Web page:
2010 Castlevania: Harmony of Despair Konami Japanese-to-English
2010 Monster Hunter Tri Capcom Japanese-to-English
2010 Nier Square Enix Japanese-to-English
2010 The Eye of Judgment: Legends Sony Computer Entertainment Japanese-to-English
2010 Super Monkey Ball: Step & Roll Sega Japanese-to-English
2010 Star Ocean: The Last Hope International Square Enix Japanese-to-English
2010 White Knight Chronicles International Sony Computer Entertainment Japanese-to-English
2010 Glory of Heracles Nintendo Japanese-to-English
2009 Tekken 6 Namco Bandai Games Japanese-to-English
2009 Petz Hamsterz Bunch Ubisoft Japanese-to-English
2009 Undead Knights Tecmo Japanese-to-English
2009 Katamari Forever Namco Bandai Games Japanese-to-English
2009 Soulcalibur: Broken Destiny Namco Bandai Games Japanese-to-English
2009 Imagine: Makeup Artist Ubisoft Japanese-to-English
2009 Tenchu: Shadow Assassins (PSP) Ubisoft Japanese-to-English
2009 Star Ocean: The Last Hope Square Enix Japanese-to-English
2009 Fire Emblem: Shadow Dragon Nintendo Japanese-to-English
2009 Tenchu: Shadow Assassins (Wii) Ubisoft Japanese-to-English
2008 Imagine: Ballet Star Ubisoft Japanese-to-English
2008 Castlevania Judgment Konami Japanese-to-English
2008 Tales of Symphonia: Dawn of the New World Namco Bandai Games Japanese-to-English
2008 Eternal Sonata (PS3) Namco Bandai Games Japanese-to-English
2008 Tales of Vesperia Namco Bandai Games Japanese-to-English
2008 Soulcalibur IV Namco Bandai Games Japanese-to-English
2008 Wild ARMs XF XSEED Games Japanese-to-English
2008 Culdcept Saga Namco Bandai Games Japanese-to-English
2008 Ape Quest Sony Computer Entertainment Japanese-to-English
2007 Eternal Sonata (Xbox 360) Namco Bandai Games Japanese-to-English
2007 Wild ARMs 5 XSEED Games Japanese-to-English
2007 Jeanne d'Arc Sony Computer Entertainment Japanese-to-English
2007 Brave Story: New Traveler XSEED Games Japanese-to-English
2007 Tales of the World: Radiant Mythology Namco Bandai Games Japanese-to-English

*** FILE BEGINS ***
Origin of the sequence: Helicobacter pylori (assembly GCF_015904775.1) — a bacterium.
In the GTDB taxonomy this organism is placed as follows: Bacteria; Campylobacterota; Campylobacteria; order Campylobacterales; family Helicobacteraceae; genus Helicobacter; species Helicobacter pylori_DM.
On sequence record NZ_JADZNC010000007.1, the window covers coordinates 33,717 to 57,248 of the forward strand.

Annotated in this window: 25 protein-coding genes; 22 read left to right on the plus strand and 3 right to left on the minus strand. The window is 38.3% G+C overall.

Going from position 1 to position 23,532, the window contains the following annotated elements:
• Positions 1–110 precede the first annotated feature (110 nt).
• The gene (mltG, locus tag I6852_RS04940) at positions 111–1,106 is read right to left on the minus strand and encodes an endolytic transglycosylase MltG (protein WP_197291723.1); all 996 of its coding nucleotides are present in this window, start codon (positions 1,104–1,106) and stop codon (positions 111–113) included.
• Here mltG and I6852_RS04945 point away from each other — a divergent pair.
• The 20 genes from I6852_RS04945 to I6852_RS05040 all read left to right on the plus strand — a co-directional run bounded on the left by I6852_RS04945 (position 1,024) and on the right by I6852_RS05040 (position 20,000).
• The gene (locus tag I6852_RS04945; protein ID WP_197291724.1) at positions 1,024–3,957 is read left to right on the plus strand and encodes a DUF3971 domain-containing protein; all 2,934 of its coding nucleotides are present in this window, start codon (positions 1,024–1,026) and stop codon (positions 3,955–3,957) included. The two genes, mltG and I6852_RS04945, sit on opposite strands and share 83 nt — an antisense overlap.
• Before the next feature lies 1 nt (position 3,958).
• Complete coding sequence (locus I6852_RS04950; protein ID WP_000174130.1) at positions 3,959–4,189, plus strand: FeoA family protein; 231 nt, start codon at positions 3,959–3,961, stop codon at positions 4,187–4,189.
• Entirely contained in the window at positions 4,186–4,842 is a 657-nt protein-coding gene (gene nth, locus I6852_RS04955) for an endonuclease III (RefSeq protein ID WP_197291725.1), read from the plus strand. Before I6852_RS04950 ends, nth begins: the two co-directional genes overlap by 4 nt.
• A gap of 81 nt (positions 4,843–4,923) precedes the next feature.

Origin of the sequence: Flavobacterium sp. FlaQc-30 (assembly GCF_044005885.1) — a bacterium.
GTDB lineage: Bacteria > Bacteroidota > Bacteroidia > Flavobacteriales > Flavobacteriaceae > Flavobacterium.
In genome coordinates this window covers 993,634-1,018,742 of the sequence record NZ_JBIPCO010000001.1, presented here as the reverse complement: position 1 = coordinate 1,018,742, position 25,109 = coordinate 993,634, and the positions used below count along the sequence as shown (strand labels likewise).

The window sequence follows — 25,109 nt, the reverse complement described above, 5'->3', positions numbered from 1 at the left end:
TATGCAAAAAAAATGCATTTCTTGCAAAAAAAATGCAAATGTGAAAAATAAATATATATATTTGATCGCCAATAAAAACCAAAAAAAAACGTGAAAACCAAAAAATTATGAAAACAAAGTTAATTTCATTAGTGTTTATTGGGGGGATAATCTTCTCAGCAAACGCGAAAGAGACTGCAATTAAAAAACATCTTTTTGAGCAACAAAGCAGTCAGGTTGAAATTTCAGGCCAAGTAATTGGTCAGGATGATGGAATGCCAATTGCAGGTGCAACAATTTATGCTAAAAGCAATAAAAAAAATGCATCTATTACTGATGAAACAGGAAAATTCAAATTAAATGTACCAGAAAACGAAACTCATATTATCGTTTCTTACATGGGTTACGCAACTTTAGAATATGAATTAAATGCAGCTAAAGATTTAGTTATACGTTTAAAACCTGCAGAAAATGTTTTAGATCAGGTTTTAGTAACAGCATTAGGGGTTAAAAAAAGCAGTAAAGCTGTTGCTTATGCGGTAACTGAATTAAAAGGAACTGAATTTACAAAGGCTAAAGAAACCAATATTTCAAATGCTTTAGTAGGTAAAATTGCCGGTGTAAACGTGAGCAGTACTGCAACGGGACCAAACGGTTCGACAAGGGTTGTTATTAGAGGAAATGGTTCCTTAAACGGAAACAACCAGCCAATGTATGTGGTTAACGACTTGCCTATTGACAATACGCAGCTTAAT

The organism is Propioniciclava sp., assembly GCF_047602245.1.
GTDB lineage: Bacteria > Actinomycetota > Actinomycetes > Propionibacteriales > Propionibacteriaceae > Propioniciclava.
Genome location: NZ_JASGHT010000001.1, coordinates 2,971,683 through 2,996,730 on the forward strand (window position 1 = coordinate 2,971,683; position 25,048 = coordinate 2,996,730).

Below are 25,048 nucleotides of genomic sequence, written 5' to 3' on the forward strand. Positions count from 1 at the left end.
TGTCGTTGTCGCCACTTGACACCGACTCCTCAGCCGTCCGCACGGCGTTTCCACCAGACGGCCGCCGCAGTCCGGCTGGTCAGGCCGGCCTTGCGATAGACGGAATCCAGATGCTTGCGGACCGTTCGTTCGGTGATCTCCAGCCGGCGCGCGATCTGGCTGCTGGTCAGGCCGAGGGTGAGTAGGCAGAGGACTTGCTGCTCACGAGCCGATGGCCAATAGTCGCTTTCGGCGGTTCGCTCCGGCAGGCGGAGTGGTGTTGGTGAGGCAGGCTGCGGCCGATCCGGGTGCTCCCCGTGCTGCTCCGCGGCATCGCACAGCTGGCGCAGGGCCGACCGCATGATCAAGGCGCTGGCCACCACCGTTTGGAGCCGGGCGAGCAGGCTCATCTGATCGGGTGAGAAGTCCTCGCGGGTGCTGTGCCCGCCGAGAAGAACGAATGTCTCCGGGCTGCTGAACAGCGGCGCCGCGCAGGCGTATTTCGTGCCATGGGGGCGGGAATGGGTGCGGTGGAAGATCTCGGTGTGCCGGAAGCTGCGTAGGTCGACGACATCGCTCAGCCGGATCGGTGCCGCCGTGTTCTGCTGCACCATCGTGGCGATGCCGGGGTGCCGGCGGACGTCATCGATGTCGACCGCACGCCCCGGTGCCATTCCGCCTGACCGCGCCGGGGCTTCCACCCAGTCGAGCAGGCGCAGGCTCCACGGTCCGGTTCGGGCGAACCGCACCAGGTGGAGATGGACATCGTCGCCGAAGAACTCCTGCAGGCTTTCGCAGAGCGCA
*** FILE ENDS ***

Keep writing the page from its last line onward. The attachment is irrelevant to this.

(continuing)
2007 Lunar Knights Kojima Productions Japanese-to-English
2007 Rogue Galaxy Sony Computer Entertainment Japanese-to-English
2006 Every Extend Extra Q Entertainment Japanese-to-English
2006 Gunpey DS Q Entertainment Japanese-to-English
2006 Gunpey Q Entertainment Japanese-to-English
2006 Tales of the Abyss Namco Bandai Games Japanese-to-English
2006 Baten Kaitos Origins Nintendo Japanese-to-English
2006 Xenosaga Episode III: Also sprach Zarathustra Namco Bandai Games Japanese-to-English
2006 Warship Gunner 2 Koei Japanese-to-English
2005 Mario Tennis: Power Tour Nintendo Japanese-to-English

Podcast[edit]

8-4 hosts a bi-weekly podcast dedicated to "Japan, video games, and Japanese video games", known as 8-4 Play. It is hosted by the "8-4some" consisting of Mark MacDonald, John Ricciardi, Hiroko Minamoto, and Justin Epperson. Being located in Tokyo, 8-4 has the opportunity to attend and share news about many Japanese video game industry events such as Tokyo Game Show, Capcom's Captivate, and Grasshopper Manufacture's Hoppers. As 1UP.com and EGM alumni, they maintain many of their video game journalism connections including James Mielke (now of Q Entertainment), Shane Bettenhausen (Ignition Entertainment), and David Abrams (Cheap Ass Gamer), who make regular appearances as guests on the show.[citation needed] They also occasionally have prominent designers as guests such as Tetsuya Mizuguchi and Akira Yamaoka.[11][12] Following the 2011 Tōhoku earthquake and tsunami, 8-4 was involved in both Grasshopper Manufacture's Grasstream 2 charity event and Play For Japan: The Album, headed by Akira Yamaoka.

References[edit]

  1. ^ "About « 8-4". 8-4. 2005-10-05. Retrieved 2011-07-18. 
  2. ^ "8-4 | Gameography". 8-4. Retrieved 2011-07-18. 
  3. ^ a b c Akibatteru (2010-11-09). "Akibatteru アキバってる - Taipei Comic Fair, Game localization and Tokyo Anime Fair". YouTube. Retrieved 2011-07-18. 
  4. ^ a b c Robson, Daniel (2011-06-29). "Local heroes take Japanese video games to the world | The Japan Times Online". The Japan Times. Retrieved 2011-07-23. 
  5. ^ a b Nutt, Christian (2008-12-11). "News - Interview: 8-4 & The New Potential For Game Localization". Gamasutra. Retrieved 2011-07-23. 
  6. ^ a b Ashcraft, Brian (2010-11-02). "Found In Translation". Kotaku. Retrieved 2011-07-18. 
  7. ^ a b "8-4 Play 4/22/2011: PROJECT CAFÉ OLÉ « 8-4". 8-4. 2011-04-23. Retrieved 2011-07-18. 
  8. ^ Ashcraft, Brian (2010-11-03). "The Surprising Ways Japanese Games Are Changed For Americans". Kotaku. Retrieved 2011-07-18. 
  9. ^ Shoemaker, Brad (2008-10-17). "Giant Bomb Visits 8-4". Giant Bomb. Retrieved 2011-07-23. 
  10. ^ Nintendo of America. Twitter. 2015-08-28. Retrieved on 2015-08-29.
  11. ^ "8-4 Play 6/17/2011: CHILD OF MIZUGUCHI « 8-4". 8-4. 2011-06-17. Retrieved 2011-07-18. 
  12. ^ "8-4 Play 7/15/2011: ¡QUE MAGNIFICO! « 8-4". 8-4. 2011-01-07. Retrieved 2011-07-18. 

External links[edit]